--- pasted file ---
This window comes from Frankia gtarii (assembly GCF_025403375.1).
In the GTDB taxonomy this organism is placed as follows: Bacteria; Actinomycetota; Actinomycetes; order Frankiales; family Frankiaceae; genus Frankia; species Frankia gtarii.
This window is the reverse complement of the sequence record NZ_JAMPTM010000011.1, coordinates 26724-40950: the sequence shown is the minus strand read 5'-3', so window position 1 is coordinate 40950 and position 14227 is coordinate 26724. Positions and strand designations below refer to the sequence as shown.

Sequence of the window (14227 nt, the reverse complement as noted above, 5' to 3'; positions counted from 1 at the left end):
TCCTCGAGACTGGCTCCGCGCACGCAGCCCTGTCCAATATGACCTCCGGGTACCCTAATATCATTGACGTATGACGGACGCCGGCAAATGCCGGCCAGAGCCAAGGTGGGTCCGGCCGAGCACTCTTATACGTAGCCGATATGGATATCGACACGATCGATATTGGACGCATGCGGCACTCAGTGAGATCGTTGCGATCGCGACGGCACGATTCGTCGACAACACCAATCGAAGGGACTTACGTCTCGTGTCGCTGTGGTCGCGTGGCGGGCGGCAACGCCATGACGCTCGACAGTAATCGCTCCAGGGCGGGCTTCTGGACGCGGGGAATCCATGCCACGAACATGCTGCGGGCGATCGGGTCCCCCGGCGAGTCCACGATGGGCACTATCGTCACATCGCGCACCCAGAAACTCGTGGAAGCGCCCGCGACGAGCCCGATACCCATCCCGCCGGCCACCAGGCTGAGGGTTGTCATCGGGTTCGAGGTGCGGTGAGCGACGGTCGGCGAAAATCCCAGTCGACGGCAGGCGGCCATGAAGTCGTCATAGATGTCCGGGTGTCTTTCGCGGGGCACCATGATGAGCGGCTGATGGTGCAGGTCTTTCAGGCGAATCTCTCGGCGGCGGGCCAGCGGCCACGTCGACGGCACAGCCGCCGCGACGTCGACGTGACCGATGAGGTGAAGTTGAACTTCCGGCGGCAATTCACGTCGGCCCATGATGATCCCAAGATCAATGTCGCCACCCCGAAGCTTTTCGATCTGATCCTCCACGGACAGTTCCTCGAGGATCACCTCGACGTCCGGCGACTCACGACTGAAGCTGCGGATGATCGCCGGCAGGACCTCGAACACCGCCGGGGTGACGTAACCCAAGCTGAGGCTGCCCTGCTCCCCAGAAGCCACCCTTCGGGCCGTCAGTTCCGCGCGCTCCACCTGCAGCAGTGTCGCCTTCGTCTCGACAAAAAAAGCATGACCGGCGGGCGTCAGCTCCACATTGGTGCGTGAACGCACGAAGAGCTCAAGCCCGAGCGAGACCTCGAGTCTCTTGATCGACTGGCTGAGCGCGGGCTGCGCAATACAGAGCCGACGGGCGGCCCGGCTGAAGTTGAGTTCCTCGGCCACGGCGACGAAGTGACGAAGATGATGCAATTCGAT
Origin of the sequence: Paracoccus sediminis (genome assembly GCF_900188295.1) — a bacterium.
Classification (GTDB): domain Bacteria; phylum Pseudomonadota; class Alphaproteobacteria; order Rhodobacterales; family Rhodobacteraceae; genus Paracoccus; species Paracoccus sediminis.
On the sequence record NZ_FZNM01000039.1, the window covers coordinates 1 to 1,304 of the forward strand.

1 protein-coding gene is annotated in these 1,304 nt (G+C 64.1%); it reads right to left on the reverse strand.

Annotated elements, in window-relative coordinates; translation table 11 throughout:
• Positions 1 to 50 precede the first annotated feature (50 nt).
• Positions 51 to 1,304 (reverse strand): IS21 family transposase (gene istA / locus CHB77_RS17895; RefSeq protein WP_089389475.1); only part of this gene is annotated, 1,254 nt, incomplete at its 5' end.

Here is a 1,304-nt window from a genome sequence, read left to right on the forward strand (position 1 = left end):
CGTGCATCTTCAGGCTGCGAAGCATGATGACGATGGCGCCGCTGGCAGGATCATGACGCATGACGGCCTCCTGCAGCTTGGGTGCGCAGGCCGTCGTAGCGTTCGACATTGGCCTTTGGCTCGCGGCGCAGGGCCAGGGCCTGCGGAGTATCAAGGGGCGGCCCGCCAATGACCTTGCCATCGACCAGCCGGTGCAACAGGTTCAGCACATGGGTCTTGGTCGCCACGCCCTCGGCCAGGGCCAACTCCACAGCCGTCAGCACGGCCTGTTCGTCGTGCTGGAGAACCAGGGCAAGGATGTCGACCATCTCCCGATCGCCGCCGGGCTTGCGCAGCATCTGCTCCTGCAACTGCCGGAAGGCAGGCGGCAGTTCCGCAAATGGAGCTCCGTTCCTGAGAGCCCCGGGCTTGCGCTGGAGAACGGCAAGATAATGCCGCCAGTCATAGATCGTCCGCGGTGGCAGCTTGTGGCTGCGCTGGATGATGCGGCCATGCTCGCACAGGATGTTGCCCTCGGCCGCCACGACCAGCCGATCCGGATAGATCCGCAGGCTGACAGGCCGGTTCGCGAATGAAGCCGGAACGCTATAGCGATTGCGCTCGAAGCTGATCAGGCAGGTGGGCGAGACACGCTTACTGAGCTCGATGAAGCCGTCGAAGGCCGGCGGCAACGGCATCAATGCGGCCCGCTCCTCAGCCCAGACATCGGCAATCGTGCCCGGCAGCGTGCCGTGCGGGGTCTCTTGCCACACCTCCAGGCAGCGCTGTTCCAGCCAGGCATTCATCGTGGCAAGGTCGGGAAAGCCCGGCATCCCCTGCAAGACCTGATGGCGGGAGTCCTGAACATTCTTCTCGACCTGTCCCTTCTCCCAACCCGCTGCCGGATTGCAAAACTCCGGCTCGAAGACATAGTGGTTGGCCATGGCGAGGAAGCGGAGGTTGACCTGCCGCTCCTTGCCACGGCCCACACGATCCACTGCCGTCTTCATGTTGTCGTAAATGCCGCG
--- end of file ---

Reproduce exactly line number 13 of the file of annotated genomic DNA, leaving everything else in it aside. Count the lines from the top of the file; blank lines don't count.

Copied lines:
Here is a 1,304-nt window from a genome sequence, read left to right on the forward strand (position 1 = left end):